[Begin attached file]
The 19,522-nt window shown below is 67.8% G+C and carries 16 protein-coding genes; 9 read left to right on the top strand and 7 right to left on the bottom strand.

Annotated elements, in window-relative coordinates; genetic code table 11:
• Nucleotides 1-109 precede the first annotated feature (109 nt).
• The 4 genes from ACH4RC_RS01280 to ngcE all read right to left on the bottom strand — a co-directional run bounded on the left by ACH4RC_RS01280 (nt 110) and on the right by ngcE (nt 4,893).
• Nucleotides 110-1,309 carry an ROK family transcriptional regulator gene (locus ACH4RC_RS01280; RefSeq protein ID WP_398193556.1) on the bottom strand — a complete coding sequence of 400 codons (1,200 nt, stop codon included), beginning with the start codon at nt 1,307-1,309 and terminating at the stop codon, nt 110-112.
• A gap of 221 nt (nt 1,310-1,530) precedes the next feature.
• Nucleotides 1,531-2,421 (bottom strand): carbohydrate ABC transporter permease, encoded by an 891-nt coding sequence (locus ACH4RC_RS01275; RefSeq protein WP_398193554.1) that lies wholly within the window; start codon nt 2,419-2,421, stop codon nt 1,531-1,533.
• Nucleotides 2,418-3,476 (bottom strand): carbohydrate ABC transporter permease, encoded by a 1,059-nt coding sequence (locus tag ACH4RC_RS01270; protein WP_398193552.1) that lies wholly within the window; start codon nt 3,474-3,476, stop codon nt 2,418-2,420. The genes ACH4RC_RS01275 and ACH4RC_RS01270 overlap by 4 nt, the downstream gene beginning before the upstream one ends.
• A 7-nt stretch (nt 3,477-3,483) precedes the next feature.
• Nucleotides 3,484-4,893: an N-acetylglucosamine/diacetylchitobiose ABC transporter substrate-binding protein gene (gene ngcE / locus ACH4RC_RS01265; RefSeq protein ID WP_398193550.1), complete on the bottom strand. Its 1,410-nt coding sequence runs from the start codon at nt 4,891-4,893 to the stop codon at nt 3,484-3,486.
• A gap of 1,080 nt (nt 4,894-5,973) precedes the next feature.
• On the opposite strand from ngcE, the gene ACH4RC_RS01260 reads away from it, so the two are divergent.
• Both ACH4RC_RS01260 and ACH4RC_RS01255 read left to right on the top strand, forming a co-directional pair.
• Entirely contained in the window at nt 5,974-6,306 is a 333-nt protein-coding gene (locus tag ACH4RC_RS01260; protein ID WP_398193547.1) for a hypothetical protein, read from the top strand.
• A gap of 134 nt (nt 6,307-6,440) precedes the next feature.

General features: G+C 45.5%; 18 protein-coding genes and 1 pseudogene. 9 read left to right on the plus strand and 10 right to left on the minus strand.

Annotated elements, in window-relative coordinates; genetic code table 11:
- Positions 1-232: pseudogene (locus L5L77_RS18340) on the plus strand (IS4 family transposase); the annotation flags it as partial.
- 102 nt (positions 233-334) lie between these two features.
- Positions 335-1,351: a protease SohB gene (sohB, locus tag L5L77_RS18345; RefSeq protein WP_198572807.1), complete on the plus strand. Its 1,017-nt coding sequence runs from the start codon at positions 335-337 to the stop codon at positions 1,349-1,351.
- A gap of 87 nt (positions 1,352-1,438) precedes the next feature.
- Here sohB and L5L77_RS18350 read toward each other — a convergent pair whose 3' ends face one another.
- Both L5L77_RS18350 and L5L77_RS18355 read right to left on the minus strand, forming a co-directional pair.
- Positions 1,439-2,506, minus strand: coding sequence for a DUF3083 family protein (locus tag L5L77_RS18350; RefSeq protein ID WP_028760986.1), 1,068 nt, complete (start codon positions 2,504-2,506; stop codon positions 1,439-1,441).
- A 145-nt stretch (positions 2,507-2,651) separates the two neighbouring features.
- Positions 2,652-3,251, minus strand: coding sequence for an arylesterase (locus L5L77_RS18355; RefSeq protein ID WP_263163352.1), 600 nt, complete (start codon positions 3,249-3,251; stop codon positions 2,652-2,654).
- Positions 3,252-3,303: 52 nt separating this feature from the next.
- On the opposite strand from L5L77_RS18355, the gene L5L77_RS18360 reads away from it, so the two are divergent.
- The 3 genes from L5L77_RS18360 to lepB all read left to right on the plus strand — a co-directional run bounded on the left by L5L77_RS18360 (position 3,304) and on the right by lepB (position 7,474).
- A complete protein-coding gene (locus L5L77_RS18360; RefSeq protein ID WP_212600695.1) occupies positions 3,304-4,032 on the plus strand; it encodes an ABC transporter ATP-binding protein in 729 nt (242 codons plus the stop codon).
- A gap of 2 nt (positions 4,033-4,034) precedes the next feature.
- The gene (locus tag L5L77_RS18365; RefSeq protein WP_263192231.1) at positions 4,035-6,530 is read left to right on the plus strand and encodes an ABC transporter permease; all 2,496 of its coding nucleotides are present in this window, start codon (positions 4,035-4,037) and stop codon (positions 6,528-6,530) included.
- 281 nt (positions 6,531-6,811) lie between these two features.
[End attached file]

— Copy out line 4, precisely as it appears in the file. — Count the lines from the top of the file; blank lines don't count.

• The 4 genes from ACH4RC_RS01280 to ngcE all read right to left on the bottom strand — a co-directional run bounded on the left by ACH4RC_RS01280 (nt 110) and on the right by ngcE (nt 4,893).